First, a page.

Guy Westwell: I think this point about building a community is crucial. There is a sense that the student community is all lovely and together when that is not the case. I mean these questions of gender and race being divisive were brought into the open on the day. What we succeeded in doing was bringing out awareness of these friction points. I see that as a really positive thing but it is only positive if the community reflects on this and changes to accommodate difference.
Ryan Collins: Will this always be strictly a first year thing? It is a good stepping point and if we came back to it each year there would be more open discussion. As it stands we’re all used to a high school format, where there’s a teacher and there’s a student, and it might take a little longer to create the kind of community you’re talking about.
Guy Westwell: Yes, that is definitely the aim. A commitment has been made by the convenors of the second year compulsory modules to address the points raised in the manifesto. We are also thinking about module co-design with students in the third year. Ideally, there should be a ripple effect that begins with the manifesto in the first year and runs throughout the entire course.
Anat Pick: There is a fast track and a long track with changes to the curriculum. There should be a push to put more women and people of colour into the curriculum, building on the work we have already done. That can, and will, be undertaken very easily. Then there is the slow percolating effect of culture change that may take more time. These two things should happen together.
Alice Pember: I think that the event, and our coming together to reflect upon it now, is perhaps evidence that we can be cautiously optimistic about the will towards radical pedagogy in the University in 2019. Am I alone in feeling optimistic about the possibility for radical pedagogy in Film Studies, or are there too many obstacles?
Tashi Petter: I actually did feel a bit of optimism on the day, particularly in the ‘Show and Tell’. There were some nice responses to the Teaching Assistants’ three pitches for alternative films, particularly from female students. I think this demonstrates what Anat was saying about there being quite simple solutions to these canon questions and I like to think that that will carry on.
Vanessa Zarm: I think it will only get better as people feel more comfortable in the learning environment and move through their degree so I would definitely agree with you.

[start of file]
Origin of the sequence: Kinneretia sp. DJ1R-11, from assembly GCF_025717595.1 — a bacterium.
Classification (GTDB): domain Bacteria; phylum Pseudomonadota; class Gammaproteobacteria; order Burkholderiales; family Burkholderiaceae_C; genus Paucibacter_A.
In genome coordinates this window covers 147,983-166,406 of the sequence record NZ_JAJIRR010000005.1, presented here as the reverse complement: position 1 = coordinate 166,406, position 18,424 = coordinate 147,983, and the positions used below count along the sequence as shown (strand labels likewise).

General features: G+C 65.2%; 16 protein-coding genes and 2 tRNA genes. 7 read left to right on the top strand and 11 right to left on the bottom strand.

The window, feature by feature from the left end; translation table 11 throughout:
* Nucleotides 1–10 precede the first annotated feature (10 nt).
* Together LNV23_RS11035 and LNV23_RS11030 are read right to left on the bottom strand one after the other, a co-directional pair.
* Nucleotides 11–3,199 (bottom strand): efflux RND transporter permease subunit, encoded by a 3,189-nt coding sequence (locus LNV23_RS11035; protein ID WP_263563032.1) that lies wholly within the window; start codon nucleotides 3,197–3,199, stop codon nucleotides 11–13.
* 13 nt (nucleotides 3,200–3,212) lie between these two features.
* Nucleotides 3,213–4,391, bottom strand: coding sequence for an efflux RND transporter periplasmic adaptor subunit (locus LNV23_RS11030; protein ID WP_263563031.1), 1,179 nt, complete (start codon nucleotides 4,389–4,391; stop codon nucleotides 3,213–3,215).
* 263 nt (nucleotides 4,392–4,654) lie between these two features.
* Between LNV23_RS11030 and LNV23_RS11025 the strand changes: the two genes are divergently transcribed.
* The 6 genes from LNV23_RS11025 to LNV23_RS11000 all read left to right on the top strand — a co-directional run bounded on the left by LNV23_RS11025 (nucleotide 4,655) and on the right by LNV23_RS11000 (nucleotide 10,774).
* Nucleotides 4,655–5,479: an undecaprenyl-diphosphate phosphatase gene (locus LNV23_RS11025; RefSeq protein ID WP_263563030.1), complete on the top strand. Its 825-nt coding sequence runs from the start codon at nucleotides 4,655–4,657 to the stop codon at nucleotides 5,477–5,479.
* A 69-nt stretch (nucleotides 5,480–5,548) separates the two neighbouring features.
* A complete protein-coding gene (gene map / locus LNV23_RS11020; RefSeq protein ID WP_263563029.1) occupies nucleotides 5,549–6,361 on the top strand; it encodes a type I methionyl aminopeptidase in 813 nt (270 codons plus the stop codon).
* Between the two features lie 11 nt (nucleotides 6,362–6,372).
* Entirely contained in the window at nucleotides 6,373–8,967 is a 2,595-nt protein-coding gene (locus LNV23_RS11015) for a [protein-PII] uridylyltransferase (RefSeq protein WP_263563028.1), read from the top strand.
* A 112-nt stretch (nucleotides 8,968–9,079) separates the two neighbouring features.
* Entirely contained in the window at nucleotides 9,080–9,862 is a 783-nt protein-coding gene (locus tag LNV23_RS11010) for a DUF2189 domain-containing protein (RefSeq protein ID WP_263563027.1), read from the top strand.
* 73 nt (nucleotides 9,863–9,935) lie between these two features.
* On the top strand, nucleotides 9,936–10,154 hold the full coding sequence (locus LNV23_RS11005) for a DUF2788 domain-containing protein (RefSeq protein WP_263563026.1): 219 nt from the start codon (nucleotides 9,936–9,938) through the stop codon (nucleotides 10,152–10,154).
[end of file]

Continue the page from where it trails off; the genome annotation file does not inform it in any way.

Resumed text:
Isioma Oram: I feel optimistic too! Even though the turnout for my pitch in the ‘Show and Tell’ was not as good as it could have been, being given the opportunity to give other students an insight into my culture and present on a Nollywood film felt really good.
Lisa Duffy: I feel mostly optimistic. In terms of the future my optimism mostly comes from the module convenors being so keen to actually listen to students and make radical changes where necessary, which isn’t necessarily true across the board in Film Studies. So, I think as long as that drive is still there from the convenors in other modules there is a very positive future but it is a big ask in terms of how much energy it takes.
Guy Westwell: I think what needs to be appreciated is that the whole direction of travel for Higher Education is constraining and inhibiting. My slight worry in relation to what we have said here is that diversity will not necessarily challenge market forces. It is not just about balancing and correcting the curriculum until you have perfect identity equilibrium; that won’t necessarily shift the neoliberal logic in play.
Anat Pick: Even though it is the easy part to diversify the curriculum it should still be done. It has a kind of micro-significance for people in the class to get to see a more diverse range of filmmakers, but it will not change the market paradigm because the genius of capitalism is that it can co-opt anything, including the value of ‘diversity’. I’m fairly pessimistic in the sense that I think the University’s direction of travel is negative and I don’t think it’s likely to change any time soon. What this means is that anything that is progressive only happens in spite of the University.
Guy Westwell: There is a distinction to be made between the University and this particular University. I think there is some hope that Queen Mary would recognise that we are trying to do something idealistic and utopian here.
Anat Pick: I think my hunch is probably correct that we are not headed anywhere positive here because market forces are just so enormous. I just do not think there is any commitment to radicalism on the part of the University as a whole and that is an obstacle to radical pedagogy at individual universities. This is not to say we should stop trying. It might even mean that events like ‘Learning is Dangerous’ are all the more important in the current climate. After all, the institution does not wholly determine or eclipse the possibilities of critical thought, creativity and interaction that take place within it. Nor is the institution itself a single, monolithic entity. Possibilities arise in the strangest of places, the products of good intentions or of good old contingency.